How the rise of OTT platforms has become a boon for films

As the OTT industry continues to grow, digital rights for films have prominently figured as a source of revenue generation

e4m by Shikha Paliwal
Updated: Aug 27, 2019 11:19 AM


OTT Platforms

When Bollywood superstar Salman Khan’s production house struck a 5 –year, multi-crore deal with Amazon Prime video for exclusive rights to stream his movies on their platform post its theatrical release, the message was loud and clear- movie consumption habits of the Indian consumer was witnessing a shift and the film industry was in no mood to be left behind.

Underlining this trend the 11th edition of KPMG Media & Entertainment report 'India's Digital Future: Mass of Niches’, states that a key ongoing change in the film industry “has been the growing contribution of digital rights, which has grown by 30 percent in FY19 in line with the previous year driven by heavy demand by OTT platforms who consider new movies as a key differentiator. Additionally, with a growing emphasis on regional audiences, OTT platforms are also investing in building regional libraries.”

The past few years have seen the number of OTT platforms multiply, from 9 in 2012 to over 30 in 2019 and that number backed by affordable data has seen an explosion of video consumption by consumers. Movies are a large part of this video consumption that is now available, on OTT platforms shortly after their theatrical release, much to the consumer's delight.

Revenue generated from theatrical releases still forms a large chunk of films’ earnings, followed by cable and satellite rights, however, the past year has seen digital rights for films figure prominently as a source of revenue generation. According to the KPMG report “The economics of film production has undergone an overhaul as digital rights have tilted the dynamics of film making in favour of production studios”.

Movie releases on television have always been a big draw for audiences but with OTT platforms playing disruptor, the question that is often asked is whether the two can co-exist? In fact, the report has pointed out that the pricing of cable & satellite rights is expected to undergo adjustment due to the impact of OTT platforms.

Explains Aparna Acharekar, Programming Head, ZEE5 India, “Movies are huge viewer/subscriber acquisition drivers for both TV and OTT. The current trends show that there’s an exponential rise in digital consumers consuming content online. India is a country driven by family viewing and this reflects in the increased number of TV households. And digital video streaming players only compliment it in all ways than one. Since we are a broadcaster-led OTT, we bring in network strength to movie acquisitions in terms of value and reach. The fact that TV viewership continues to grow along with this multifold increase in digital consumption, clearly suggests that TV and Digital video will co-exist.”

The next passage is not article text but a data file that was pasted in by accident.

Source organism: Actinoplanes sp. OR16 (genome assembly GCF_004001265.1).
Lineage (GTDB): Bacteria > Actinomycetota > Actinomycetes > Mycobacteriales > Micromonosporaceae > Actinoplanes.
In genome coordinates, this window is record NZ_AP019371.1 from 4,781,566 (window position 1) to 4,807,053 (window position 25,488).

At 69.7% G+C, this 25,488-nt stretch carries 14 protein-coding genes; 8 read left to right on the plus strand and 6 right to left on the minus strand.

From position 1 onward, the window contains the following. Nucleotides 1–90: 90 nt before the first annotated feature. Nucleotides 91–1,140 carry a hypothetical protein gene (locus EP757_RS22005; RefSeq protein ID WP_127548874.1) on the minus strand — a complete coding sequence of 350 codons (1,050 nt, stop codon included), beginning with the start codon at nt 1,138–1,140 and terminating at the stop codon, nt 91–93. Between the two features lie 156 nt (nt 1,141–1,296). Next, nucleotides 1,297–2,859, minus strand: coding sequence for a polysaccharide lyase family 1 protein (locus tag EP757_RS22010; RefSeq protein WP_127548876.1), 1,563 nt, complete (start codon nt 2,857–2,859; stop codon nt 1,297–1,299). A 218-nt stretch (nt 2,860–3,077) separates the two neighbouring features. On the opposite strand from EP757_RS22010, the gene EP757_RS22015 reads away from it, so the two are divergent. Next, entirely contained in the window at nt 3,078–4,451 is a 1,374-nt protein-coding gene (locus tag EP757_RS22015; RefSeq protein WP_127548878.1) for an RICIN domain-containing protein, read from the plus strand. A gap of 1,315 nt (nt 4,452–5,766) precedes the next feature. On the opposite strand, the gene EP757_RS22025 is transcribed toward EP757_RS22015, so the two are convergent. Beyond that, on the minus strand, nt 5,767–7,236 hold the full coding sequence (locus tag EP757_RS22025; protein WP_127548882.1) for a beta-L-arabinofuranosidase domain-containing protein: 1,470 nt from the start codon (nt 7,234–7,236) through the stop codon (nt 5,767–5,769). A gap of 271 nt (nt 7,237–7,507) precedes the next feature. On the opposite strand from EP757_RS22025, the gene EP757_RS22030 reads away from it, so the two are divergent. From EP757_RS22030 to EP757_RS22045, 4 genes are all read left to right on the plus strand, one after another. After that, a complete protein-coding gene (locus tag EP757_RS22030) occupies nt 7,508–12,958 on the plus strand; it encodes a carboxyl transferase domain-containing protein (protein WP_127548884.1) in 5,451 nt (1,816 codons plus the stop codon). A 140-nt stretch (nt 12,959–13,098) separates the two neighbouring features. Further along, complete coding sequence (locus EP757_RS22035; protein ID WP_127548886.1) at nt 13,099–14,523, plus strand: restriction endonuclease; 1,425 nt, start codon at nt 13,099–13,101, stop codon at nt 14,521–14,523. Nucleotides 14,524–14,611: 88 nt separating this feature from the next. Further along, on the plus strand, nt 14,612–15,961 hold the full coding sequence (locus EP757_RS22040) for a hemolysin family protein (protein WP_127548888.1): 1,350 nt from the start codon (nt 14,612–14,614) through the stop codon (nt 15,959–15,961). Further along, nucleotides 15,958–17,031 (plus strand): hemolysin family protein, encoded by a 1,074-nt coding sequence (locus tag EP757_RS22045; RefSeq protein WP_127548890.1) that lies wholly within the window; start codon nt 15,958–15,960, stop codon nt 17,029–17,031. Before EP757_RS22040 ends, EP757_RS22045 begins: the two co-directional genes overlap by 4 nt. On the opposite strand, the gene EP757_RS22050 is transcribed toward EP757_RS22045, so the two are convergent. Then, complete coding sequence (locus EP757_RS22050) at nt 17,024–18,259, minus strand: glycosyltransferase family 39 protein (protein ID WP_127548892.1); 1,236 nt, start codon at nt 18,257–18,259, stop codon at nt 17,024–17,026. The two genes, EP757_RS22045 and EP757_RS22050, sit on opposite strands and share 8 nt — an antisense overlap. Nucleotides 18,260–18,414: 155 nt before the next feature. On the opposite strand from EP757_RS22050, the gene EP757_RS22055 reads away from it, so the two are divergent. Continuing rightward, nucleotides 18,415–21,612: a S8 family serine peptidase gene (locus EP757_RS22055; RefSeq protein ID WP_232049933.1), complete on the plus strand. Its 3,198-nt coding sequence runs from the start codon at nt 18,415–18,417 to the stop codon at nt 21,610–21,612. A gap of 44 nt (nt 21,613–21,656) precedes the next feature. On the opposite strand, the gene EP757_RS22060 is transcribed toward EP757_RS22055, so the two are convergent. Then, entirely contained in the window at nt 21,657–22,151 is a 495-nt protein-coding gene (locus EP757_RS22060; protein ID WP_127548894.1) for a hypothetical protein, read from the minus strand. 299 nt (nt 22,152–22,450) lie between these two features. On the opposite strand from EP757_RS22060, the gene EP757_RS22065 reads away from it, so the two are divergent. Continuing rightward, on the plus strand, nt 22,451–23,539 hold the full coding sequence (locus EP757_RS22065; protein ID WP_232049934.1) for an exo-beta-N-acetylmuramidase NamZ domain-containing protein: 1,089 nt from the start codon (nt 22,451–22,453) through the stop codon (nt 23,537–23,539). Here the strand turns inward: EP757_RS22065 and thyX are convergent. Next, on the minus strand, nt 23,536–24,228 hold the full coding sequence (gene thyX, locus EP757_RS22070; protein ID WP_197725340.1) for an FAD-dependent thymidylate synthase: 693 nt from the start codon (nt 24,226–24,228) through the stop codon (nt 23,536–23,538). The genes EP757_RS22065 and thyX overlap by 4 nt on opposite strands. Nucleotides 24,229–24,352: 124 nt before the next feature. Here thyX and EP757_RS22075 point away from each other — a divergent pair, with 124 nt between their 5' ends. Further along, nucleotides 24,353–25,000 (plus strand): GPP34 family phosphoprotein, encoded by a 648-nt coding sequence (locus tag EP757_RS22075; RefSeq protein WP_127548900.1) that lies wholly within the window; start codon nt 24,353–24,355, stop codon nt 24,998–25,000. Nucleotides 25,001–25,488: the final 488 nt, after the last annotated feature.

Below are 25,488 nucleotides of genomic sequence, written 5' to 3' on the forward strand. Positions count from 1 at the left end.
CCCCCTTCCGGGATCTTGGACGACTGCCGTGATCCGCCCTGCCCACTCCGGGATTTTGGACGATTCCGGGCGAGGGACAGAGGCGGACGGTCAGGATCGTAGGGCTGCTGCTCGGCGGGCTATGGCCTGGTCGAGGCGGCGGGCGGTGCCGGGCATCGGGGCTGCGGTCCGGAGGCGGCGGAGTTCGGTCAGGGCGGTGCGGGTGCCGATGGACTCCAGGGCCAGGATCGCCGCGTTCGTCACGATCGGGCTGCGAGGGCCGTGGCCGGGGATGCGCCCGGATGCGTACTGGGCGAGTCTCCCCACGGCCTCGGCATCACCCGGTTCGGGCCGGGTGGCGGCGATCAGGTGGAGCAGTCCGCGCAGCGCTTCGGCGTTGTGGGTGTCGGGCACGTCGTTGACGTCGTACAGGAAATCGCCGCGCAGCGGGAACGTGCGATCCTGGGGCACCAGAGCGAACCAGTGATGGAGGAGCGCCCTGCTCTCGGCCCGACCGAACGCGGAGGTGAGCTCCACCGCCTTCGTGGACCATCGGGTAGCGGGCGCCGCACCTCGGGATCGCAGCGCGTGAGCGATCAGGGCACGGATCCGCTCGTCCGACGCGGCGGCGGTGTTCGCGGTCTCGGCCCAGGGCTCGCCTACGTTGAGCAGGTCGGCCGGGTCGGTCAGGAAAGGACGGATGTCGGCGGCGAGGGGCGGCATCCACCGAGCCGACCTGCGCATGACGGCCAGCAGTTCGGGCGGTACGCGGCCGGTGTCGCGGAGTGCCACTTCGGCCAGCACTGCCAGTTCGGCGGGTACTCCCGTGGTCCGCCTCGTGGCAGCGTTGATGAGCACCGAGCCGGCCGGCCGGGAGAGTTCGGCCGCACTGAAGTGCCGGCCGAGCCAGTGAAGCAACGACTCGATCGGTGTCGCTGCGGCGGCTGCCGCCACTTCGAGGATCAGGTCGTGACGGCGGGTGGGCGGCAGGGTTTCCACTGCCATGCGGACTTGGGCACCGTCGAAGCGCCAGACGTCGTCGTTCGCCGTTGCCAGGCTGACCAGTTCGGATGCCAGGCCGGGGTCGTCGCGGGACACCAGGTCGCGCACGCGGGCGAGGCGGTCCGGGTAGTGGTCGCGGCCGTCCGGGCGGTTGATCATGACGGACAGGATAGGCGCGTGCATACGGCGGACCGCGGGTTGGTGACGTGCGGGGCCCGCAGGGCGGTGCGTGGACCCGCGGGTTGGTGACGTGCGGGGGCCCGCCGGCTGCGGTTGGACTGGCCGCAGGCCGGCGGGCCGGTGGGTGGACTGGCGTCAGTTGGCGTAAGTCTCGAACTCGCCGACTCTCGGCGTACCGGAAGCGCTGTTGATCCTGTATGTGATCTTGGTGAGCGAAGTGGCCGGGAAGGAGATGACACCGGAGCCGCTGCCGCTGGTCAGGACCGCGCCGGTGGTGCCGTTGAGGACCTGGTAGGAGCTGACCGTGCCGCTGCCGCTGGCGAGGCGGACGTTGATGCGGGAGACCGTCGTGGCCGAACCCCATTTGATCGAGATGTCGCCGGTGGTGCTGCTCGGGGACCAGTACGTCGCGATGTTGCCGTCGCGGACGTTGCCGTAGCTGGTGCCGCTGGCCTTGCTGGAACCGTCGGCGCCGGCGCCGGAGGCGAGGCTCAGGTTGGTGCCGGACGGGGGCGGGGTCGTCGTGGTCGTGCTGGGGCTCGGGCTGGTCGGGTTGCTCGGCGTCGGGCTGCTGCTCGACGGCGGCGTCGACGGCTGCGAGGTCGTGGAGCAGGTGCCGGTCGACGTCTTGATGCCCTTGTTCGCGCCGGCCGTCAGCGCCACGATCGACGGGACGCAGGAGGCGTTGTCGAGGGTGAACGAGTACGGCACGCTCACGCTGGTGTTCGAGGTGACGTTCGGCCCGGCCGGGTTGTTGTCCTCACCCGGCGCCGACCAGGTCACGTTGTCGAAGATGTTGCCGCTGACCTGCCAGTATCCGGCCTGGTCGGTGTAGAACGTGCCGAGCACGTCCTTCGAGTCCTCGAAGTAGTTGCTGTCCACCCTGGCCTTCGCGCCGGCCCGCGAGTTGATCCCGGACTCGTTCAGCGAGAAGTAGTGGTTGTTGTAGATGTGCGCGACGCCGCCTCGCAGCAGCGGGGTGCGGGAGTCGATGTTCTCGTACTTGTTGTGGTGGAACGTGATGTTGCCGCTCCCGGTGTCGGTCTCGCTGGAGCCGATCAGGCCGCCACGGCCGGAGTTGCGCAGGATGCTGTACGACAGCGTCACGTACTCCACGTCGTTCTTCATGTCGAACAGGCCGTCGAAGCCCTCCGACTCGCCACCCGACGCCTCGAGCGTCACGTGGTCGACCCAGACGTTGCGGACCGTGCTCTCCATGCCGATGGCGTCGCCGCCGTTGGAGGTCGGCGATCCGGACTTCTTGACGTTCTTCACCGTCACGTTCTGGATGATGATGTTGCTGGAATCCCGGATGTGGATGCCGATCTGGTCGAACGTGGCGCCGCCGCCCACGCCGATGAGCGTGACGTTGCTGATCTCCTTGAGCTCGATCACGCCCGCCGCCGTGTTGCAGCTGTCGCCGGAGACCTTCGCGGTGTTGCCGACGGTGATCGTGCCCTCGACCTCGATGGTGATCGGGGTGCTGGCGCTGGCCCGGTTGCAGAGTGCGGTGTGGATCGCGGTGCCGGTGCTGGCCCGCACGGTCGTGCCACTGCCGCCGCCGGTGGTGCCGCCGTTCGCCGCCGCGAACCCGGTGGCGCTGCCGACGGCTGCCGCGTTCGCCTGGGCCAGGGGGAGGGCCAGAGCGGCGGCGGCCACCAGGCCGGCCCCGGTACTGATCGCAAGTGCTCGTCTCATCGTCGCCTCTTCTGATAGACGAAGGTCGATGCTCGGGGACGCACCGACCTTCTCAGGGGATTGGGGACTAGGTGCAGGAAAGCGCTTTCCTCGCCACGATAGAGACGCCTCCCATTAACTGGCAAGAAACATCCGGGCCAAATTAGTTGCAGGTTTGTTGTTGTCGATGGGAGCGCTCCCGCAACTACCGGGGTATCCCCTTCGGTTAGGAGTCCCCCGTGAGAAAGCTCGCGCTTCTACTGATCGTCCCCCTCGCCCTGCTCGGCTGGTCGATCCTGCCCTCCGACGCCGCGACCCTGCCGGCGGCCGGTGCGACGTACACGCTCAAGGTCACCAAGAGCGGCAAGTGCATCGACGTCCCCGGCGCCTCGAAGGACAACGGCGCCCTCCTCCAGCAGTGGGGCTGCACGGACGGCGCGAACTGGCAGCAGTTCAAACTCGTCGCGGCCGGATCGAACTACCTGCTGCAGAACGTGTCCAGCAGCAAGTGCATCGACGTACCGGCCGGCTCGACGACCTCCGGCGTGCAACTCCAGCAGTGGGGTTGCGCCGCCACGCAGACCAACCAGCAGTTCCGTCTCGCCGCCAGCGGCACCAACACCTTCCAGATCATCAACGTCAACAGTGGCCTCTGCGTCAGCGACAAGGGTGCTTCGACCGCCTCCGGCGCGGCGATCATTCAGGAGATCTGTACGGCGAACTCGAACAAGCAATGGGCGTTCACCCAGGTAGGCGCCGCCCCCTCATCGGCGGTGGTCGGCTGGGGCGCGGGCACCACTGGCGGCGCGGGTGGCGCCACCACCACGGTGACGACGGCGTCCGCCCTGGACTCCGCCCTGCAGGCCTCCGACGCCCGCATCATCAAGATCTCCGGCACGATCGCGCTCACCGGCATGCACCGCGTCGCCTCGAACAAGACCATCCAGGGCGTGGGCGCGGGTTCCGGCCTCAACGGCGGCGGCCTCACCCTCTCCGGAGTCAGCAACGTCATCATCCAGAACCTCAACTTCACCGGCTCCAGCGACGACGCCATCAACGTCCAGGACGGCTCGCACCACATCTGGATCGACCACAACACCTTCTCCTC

To get an understanding of how serious the OTT industry is about its investments for both Bollywood and regional cinema, the report further explains how OTT platforms are investing heavily in acquiring film libraries, for example Amazon Prime acquired the digital rights for 12 films out of the highest 30 grossing Hindi films this year, followed by Netflix which acquired 9, ZEE5 acquired 8, Hotstar 3 and others 2.

Quality content being churned out from the film factory has kept the box office cash registers ringing the past year and the outlook for the year ahead, according to KPMG report, too remains positive especially with big releases such as ‘Avengers Endgame’, ‘Bharat’, ‘Kabir Singh’, ‘Super30’, multi-lingual ‘Saaho’ having being lined-up in the first half of the year itself.

In the early years of the OTT, digital rights for movies were taken lightly and not seen as serious revenue generators but over a period, especially with international players like Amazon Prime and Netflix pumping in huge sums of money to add to their movie libraries, the game changed completely, explains Vishal ChinchankarChief Digital Officer, Madison World, "The consumer viewing habits have changed and digital service providers - from Netflix to Hotstar - are bombarding users with movies, original videos-on-demand which is led to premium pricing for the production houses. Traditionally, satellite and digital rights were sold to a single channel at combined pricing, however, post-Amazon Prime and Netflix entering India, the digital rights are sold at a premium. What's mentioned in the KPMG report holds true, as sooner or later the cost of digital rights may get closer to satellite rights with the explosion of data and smartphones in India.”

Experts agree that as the OTT industry grows in strength and numbers, digital pricing will see an upswing, the benefit of which will be shared by both the production houses and OTT players.

Says Film Trade Analyst Girish Johar, “First of all, it benefits a lot of producers as well as production houses, because now you have an ample opportunity to produce great content and there is a larger revenue share, which is increasing. So a digital right or an OTT platform right is also giving them substantial revenue. It's a new opportunity, which was there earlier, but nowadays it is at a more mature stage. And in terms of benefits to OTT, obviously more people are logging on to them, they are also seeing an increase that is why it’s a complete demand and supply match.”

Competition for digital rights for both Bollywood and regional films is likely to get more aggressive as OTT players try to outbid each other to acquire movie rights. For now, the production houses are laughing all the way to the bank as the digital subscriber base grows. The next big disruption lined up through the Internet pipe is Reliance Jio’s ‘First Day First Show’, the impact of which all stakeholders are waiting to see with bated breath.

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